How many miles?

Discussion in 'Join the Army - Regular Officer Recruiting' started by JaxxD, Oct 30, 2011.

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  1. At the moment I row for 2km,run for 2.5km and then cycle for 6km. I know this is not enough and I was just wondering could anyone shed some light on how much I realistically should be doing before I have a crack at AOSB? I'm more concerned over the running as I'm going to stop the other two soon enough to concentrate primarily on running. Thanks for your help!
     
  2. Run 8 miles
     
  3. try for 7 minute miles or less for the whole run.
     
  4. Also there's no water to row a boat in at AOSB and you can't bring bikes with you either. Best stick to running.
     
    • Like Like x 1
  5. In all seriousness:

    The running test at AOSB is a multi-stage fitness test, which is theoretically equivalent to a 1.5 mile run - that's 2.4km in new money. So carry on doing what you're doing now, as long as the 2.5k run takes you about 10 minutes or less then you'll be fine.


    Oh, and do some press-ups and sit-ups too.
     
  6. Unless he's going for Para Regt then he's fucked.
     
  7. Step 1: Go do a bleep test. Your local gym will be able to sort one out or google bleep test, download it to your mp3, don't forget it's over twenty metres.

    If you get the 10.2 then your good for your briefing and board. Hurry up and do them.

    (I advise doing them over 21 metres, and aim to get to 10.5 for a bit of safety)

    Step 2: Go do a timed mile and a half. I have not heard about people doing many bleep tests but a lot of timed runs when it comes to Sandhurst. 10:30 minimum, 9:30 is really what you want to shoot for.

    Overall if you can do the required times, why run more?

    If you cannot do the required times then a gradual increase in everything should do. If you go from only running a bit to suddenly running 10 miles a day you will be down and out with an injury very quickly.

    Sandhurst is not full of solely marathon runners, the question "should I run more?" Is pointless, go do a bleep test and a mile run and then you have your own answer if you need to do more phys.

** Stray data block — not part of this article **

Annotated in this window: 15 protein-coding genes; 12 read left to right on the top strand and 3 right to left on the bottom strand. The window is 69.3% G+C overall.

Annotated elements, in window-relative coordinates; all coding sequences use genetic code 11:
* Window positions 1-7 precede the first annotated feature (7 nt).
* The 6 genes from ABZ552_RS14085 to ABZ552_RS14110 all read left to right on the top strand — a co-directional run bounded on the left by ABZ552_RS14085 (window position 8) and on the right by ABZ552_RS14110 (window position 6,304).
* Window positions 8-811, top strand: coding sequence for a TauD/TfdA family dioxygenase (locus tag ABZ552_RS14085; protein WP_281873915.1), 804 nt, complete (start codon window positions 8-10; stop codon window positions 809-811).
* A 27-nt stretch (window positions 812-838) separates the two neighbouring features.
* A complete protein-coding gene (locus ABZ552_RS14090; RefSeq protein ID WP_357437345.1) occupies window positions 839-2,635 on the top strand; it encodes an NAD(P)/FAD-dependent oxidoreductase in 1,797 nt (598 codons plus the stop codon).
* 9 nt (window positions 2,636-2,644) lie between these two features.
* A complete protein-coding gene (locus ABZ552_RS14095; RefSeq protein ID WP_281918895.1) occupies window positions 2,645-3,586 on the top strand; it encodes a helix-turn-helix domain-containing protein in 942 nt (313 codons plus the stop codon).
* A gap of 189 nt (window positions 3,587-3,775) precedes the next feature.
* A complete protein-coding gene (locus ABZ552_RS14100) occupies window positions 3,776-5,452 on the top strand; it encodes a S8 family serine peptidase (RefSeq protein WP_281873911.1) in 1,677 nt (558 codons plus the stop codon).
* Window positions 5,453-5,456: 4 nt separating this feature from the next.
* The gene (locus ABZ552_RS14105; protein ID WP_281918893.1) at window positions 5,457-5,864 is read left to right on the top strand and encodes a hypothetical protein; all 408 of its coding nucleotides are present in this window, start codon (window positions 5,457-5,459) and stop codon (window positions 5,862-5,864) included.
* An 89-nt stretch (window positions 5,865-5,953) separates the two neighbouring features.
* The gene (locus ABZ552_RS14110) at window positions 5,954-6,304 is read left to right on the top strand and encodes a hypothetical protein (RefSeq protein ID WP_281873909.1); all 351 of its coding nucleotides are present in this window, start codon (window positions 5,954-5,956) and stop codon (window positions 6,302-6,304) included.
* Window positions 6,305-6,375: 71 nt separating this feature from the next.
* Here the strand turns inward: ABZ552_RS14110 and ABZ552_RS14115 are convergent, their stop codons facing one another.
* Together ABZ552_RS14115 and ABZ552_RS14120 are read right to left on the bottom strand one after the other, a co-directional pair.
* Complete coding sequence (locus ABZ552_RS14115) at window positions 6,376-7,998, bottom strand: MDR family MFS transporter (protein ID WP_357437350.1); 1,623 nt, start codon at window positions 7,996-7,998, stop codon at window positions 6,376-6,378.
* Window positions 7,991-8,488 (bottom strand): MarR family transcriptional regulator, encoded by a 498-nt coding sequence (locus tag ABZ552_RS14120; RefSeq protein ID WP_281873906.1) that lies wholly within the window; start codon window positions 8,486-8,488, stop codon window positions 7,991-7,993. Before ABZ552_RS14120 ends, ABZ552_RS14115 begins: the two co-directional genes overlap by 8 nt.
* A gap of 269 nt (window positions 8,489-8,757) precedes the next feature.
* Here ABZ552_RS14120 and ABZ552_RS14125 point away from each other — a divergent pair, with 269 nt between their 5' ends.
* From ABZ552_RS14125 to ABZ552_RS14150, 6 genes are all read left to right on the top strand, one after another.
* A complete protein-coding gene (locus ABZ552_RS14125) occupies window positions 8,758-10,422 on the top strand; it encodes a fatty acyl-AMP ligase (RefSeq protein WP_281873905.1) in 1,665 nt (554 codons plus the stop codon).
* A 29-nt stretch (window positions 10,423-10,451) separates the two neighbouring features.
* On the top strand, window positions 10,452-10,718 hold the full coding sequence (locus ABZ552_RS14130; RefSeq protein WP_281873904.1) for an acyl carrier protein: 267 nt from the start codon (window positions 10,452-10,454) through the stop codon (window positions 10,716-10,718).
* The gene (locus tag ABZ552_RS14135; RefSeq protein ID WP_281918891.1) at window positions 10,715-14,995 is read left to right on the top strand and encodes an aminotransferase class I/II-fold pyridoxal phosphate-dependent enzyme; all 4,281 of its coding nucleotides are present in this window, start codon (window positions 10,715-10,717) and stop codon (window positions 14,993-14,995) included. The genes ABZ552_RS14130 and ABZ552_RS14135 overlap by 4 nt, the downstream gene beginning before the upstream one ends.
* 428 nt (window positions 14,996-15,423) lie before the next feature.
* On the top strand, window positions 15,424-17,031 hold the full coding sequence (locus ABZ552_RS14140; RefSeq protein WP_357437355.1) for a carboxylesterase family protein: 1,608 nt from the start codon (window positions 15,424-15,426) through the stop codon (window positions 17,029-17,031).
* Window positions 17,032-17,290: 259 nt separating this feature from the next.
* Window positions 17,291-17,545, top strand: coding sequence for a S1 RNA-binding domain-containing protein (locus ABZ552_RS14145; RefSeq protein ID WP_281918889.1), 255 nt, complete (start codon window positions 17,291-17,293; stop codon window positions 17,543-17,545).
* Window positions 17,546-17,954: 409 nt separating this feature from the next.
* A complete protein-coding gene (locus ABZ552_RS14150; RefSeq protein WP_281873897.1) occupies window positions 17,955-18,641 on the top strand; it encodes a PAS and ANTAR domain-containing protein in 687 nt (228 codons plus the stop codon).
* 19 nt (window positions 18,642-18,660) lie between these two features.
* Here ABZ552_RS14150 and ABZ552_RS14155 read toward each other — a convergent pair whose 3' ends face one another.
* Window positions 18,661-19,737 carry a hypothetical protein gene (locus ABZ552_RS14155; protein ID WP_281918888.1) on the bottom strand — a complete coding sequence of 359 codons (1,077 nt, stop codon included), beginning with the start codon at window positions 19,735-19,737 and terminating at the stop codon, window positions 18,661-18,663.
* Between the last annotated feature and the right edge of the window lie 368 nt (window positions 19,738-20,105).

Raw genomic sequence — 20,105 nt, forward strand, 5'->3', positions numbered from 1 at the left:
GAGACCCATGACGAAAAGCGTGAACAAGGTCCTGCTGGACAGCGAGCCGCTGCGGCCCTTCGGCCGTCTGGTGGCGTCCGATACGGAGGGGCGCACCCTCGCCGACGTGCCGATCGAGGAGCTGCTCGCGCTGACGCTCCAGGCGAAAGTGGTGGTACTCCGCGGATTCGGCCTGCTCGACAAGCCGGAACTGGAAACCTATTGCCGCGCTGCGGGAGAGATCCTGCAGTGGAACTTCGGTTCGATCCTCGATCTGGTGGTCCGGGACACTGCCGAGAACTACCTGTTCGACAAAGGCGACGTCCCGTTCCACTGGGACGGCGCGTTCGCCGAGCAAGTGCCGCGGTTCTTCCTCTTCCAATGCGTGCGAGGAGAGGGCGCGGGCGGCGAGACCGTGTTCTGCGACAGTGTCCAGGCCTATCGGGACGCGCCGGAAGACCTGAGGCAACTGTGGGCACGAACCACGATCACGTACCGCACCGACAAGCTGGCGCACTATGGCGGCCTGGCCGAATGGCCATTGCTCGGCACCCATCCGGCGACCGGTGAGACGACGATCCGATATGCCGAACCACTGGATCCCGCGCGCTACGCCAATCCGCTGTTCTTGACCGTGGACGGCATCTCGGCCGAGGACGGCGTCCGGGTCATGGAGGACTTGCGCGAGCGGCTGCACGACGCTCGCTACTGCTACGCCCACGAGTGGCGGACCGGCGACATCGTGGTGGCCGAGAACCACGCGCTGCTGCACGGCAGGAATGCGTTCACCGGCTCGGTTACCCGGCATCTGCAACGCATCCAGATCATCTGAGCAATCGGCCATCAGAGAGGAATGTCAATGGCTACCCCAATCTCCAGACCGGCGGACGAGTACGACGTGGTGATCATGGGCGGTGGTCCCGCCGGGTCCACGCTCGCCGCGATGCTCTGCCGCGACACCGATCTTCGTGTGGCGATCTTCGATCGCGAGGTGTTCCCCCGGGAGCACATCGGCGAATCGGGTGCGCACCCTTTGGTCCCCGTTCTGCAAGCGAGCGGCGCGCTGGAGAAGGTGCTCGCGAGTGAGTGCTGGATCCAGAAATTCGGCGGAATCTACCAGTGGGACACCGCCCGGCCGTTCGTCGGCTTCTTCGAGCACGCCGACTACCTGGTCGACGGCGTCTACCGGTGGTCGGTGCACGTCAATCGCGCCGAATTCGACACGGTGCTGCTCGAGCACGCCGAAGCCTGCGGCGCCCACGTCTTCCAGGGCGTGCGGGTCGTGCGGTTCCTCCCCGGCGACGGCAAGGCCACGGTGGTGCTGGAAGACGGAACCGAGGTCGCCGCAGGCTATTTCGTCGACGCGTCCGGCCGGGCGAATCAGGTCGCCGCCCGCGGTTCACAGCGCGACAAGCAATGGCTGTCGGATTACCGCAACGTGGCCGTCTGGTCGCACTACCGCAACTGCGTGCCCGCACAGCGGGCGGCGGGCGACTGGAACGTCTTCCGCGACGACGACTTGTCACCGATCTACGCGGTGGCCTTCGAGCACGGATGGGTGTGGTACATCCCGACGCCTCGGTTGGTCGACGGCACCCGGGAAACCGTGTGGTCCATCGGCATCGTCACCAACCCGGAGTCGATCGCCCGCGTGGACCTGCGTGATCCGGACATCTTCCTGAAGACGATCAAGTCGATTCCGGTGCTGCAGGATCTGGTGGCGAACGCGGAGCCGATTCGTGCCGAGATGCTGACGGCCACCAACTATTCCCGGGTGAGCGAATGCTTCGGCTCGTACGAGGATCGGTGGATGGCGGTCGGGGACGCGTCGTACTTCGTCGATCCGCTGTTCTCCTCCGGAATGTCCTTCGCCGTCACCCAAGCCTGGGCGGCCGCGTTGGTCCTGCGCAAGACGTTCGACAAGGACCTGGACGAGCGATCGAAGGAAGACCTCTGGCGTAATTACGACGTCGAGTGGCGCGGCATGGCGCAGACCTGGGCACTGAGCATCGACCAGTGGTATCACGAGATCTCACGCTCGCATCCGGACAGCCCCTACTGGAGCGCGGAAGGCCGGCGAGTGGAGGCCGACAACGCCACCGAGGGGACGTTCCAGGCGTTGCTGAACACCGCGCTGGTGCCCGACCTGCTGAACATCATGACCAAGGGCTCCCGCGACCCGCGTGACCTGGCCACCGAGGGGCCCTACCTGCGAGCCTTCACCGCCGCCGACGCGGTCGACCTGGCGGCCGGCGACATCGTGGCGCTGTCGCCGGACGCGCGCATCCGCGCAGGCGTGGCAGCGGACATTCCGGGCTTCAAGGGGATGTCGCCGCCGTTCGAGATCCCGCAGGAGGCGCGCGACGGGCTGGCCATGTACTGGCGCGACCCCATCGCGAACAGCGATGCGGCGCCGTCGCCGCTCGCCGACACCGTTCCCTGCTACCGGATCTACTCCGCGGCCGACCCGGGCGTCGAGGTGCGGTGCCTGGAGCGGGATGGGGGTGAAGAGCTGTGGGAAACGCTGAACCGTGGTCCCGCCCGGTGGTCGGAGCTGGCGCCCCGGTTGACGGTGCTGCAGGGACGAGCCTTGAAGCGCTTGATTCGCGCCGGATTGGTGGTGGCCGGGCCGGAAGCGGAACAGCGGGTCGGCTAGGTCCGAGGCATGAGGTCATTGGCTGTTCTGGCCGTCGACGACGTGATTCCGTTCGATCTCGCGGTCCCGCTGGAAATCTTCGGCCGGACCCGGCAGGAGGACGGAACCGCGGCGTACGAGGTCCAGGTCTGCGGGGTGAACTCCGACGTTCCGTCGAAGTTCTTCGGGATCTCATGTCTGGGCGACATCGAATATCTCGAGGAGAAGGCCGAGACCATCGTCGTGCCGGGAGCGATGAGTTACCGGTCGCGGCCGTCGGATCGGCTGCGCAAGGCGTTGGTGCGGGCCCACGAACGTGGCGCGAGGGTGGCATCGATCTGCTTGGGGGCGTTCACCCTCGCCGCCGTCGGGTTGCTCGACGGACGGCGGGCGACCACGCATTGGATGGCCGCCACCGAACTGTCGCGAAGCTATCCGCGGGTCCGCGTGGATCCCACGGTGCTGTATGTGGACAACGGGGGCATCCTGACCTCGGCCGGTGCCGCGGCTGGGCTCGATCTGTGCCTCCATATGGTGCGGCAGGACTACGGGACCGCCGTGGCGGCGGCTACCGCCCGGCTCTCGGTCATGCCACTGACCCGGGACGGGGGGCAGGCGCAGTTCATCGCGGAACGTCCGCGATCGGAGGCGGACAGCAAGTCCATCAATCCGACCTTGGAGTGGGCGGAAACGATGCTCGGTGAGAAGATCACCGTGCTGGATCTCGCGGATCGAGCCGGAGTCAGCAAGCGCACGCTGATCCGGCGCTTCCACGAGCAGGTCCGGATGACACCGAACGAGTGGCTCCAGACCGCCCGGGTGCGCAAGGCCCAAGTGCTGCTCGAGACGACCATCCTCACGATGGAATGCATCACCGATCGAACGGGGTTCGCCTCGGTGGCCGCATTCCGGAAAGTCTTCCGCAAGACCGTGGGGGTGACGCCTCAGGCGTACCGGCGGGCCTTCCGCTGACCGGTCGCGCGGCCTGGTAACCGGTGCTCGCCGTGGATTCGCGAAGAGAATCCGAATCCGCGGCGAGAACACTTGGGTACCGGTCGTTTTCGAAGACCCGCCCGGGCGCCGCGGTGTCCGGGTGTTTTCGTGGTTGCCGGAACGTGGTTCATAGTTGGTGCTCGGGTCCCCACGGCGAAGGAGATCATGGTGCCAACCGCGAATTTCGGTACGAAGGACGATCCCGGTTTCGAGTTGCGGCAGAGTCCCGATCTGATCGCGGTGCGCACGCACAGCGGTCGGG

8. Because unless you're planning to join the Salvation Army, physical fitness is likely to be quite useful.
     
  9. Agree.
     
  10. Perhaps I can add to this a little...

    As previously state the how far is far enough is a bit subjective. While there are baseline fitness tests which you must pass, more generally you should be as fit as possible in order to perform the best you can.

    Given that you are aiming at AOSB followed by Sandhurst at the moment, depending on how much to you have, I would recommend getting yourself on a fitness programme of one sort or another. Ideally you want to be able to pass the PFT (press ups, sit ups and 2.4km run, standards for your age are widely available on t'interweb). Depending in which bit of the army you aspire to commission into, then you may need to be fitter still to be competitive for a space. I would recommend you get a copy of a book called Fighting Fit by Adrian Weale (couple of quid on Amazon), this has a few training plans and guidance tailored to potential soldiers, I've used them and they are quite good. If you don't fancy that, there are plenty of good and less good training plans available online, the difficulty is that few are geared to military fitness. As a basic rule of thumb, you should be doing a 45-50min run four days a week, take one day off, do one fast run or fartlek of about 30-45mins and one long slow run of between 60-90mins.

    Edited to add: cycling, swimming, etc. make good low impact alternatives to running. By all means substitute in these for a running session from time to time, but ultimately you will need to run (a lot!)
     
  11. I remember a very old Sandhurst pamphlet that recommended something like being able to do 6 miles in 45-50 minutes before starting the commissioning course...
     
  12. keep up the biking and rowing good for total fitness, dont fanny around with 7 min pace push yourself to sub 6 mins miles
     
  13. That would sound about right, but most should be able to go quicker. 6 miles is just under 10km, I would suggest a potential officer in his early 20s should be aiming for 10km in about 42-47 mins and probably a PB under 40 mins for those aspiring towards the teeth arms.